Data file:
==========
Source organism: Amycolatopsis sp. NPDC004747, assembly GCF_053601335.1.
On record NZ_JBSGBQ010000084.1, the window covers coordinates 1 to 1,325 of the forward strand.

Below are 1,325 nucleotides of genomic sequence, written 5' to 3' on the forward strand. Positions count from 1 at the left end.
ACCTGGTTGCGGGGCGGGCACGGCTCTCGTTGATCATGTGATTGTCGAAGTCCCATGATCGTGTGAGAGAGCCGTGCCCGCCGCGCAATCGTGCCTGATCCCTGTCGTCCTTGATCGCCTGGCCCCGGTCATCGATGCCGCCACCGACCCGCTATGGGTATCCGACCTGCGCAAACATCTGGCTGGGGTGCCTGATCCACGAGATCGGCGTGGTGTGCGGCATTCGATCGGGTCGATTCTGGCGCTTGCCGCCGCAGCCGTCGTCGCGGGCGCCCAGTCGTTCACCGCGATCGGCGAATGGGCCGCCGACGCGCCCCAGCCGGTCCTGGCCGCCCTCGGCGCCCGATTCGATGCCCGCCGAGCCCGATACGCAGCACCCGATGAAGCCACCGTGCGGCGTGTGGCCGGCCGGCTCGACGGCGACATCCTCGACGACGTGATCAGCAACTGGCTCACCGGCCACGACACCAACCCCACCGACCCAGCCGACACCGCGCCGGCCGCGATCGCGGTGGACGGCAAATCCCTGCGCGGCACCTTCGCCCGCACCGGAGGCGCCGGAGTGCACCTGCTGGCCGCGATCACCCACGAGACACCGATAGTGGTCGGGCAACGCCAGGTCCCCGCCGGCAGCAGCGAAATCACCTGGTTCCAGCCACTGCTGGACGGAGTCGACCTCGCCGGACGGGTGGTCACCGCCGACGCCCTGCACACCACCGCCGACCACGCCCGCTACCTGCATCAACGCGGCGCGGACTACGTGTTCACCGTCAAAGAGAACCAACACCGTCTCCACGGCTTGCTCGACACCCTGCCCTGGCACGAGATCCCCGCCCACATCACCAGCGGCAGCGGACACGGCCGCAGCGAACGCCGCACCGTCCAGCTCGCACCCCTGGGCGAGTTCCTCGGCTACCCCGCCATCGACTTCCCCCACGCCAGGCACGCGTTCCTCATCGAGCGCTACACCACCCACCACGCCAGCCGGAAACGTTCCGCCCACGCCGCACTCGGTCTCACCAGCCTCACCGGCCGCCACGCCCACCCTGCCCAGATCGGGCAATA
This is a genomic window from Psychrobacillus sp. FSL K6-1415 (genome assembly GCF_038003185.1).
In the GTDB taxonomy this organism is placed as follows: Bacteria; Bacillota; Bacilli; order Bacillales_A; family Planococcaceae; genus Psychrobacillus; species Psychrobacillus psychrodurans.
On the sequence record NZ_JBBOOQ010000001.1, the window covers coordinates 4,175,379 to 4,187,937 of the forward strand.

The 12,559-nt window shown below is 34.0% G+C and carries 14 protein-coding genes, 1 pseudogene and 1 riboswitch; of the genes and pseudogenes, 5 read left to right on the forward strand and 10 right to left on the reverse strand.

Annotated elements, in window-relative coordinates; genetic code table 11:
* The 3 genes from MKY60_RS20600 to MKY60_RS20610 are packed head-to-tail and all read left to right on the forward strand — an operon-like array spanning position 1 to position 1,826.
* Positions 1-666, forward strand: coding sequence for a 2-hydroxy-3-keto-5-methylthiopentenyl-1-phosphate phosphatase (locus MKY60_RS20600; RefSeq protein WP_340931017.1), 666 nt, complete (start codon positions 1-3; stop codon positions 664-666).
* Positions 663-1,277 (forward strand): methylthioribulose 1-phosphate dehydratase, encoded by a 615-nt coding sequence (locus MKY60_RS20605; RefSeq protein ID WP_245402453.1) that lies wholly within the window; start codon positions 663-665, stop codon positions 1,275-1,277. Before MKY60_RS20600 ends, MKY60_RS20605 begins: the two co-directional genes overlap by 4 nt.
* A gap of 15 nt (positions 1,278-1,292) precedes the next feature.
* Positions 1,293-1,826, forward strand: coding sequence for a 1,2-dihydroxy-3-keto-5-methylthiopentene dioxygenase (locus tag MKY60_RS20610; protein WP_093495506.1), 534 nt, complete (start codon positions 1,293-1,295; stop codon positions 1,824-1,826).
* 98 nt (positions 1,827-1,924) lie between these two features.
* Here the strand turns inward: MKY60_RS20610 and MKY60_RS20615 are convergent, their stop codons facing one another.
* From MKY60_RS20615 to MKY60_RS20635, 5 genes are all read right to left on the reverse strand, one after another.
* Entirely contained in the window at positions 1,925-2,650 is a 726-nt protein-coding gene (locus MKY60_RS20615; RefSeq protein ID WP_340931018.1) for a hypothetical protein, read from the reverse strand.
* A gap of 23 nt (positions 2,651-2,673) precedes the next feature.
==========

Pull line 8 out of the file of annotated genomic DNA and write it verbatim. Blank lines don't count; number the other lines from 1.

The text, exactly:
The 12,559-nt window shown below is 34.0% G+C and carries 14 protein-coding genes, 1 pseudogene and 1 riboswitch; of the genes and pseudogenes, 5 read left to right on the forward strand and 10 right to left on the reverse strand.